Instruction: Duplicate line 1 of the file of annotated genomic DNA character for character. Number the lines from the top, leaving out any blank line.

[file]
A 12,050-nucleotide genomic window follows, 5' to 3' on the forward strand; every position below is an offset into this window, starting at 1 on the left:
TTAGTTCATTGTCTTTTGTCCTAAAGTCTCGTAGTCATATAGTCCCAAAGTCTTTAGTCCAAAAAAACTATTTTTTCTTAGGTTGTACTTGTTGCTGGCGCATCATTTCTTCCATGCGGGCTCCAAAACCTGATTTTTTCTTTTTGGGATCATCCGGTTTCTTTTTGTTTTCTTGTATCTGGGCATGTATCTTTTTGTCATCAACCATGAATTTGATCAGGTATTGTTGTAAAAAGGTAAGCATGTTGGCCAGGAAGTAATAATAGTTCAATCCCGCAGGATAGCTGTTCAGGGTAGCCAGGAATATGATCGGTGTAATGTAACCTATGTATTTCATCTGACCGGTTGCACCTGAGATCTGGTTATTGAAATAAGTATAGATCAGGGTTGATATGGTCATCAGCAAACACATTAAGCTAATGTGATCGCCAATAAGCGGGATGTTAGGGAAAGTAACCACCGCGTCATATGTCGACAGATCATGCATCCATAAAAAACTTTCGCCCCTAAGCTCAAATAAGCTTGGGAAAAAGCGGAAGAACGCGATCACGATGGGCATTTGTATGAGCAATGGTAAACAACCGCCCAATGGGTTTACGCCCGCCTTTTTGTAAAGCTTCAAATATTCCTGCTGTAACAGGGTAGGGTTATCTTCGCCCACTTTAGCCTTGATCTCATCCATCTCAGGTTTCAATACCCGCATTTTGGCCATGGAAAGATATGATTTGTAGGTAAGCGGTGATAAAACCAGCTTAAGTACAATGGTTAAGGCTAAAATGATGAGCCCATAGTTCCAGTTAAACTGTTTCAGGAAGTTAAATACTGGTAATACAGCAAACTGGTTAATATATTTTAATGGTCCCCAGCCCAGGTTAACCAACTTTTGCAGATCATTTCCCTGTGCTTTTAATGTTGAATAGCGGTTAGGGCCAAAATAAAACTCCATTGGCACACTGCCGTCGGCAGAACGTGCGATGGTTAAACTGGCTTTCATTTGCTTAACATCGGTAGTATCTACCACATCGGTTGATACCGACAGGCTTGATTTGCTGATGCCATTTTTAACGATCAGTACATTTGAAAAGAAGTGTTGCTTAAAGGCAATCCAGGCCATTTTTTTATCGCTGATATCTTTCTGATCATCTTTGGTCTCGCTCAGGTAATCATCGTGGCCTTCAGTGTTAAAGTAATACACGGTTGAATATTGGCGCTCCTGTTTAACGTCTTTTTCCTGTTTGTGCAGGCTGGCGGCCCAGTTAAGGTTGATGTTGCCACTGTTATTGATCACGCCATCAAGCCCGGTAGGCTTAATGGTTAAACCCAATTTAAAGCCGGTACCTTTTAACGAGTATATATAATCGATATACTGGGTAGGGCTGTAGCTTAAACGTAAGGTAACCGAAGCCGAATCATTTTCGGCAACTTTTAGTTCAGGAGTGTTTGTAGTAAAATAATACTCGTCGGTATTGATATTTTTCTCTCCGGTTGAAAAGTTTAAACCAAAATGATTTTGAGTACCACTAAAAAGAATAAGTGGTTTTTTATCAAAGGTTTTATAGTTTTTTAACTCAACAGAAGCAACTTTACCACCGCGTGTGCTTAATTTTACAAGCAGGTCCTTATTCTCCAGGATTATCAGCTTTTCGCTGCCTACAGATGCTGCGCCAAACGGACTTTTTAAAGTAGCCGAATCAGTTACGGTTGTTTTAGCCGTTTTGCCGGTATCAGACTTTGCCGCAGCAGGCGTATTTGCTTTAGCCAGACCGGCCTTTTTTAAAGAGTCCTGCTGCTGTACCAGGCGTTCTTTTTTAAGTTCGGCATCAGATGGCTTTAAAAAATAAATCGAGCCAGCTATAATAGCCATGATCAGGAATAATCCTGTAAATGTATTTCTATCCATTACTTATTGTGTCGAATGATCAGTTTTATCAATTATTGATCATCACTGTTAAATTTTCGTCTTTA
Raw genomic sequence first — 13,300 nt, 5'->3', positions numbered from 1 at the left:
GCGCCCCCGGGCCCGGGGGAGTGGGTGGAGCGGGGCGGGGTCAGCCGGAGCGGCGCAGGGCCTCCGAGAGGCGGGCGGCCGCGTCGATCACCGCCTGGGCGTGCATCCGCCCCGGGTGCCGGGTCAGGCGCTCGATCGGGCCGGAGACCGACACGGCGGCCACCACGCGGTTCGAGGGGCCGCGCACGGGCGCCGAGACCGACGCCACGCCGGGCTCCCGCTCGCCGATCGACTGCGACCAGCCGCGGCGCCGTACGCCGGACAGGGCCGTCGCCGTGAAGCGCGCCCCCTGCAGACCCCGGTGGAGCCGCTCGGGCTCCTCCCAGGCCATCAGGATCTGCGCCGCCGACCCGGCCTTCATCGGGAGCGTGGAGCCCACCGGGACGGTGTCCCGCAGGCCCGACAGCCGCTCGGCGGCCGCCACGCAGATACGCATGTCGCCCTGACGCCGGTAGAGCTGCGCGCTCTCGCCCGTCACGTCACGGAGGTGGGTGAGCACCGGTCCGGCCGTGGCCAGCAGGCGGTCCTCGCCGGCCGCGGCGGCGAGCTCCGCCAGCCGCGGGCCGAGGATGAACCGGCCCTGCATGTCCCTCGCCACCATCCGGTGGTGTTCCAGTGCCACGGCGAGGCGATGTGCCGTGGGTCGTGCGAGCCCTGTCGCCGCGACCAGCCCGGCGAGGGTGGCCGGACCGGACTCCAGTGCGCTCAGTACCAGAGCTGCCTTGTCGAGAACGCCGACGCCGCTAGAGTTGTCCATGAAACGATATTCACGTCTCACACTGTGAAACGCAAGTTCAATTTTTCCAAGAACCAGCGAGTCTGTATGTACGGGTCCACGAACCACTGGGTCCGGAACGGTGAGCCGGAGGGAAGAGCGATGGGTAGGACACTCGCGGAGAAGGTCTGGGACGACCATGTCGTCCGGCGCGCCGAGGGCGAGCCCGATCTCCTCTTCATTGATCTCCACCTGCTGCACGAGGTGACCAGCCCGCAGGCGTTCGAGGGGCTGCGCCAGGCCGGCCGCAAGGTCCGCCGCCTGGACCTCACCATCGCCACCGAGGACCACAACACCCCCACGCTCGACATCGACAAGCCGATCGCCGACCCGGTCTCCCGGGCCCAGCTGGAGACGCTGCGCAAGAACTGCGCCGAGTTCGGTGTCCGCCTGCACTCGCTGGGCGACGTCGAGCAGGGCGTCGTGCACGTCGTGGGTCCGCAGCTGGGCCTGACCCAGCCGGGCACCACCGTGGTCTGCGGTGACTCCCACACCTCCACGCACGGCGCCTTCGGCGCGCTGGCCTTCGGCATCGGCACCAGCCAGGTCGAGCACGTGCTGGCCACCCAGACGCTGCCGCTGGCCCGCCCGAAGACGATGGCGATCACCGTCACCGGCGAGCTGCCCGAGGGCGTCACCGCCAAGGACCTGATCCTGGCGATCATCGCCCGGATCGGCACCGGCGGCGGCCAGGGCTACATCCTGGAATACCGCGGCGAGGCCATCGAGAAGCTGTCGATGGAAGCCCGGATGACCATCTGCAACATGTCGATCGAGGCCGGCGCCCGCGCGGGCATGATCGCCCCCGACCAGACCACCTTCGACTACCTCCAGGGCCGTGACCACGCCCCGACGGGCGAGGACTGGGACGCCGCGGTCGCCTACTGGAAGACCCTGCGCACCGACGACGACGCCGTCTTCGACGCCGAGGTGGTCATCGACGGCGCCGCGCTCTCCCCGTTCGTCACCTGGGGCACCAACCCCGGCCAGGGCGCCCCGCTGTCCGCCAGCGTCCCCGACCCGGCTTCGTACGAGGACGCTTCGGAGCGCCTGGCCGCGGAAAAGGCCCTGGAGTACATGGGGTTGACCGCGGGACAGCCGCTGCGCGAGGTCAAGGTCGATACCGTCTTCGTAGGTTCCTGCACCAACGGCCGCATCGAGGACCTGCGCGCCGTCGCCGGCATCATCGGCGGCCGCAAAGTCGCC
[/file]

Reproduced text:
A 12,050-nucleotide genomic window follows, 5' to 3' on the forward strand; every position below is an offset into this window, starting at 1 on the left: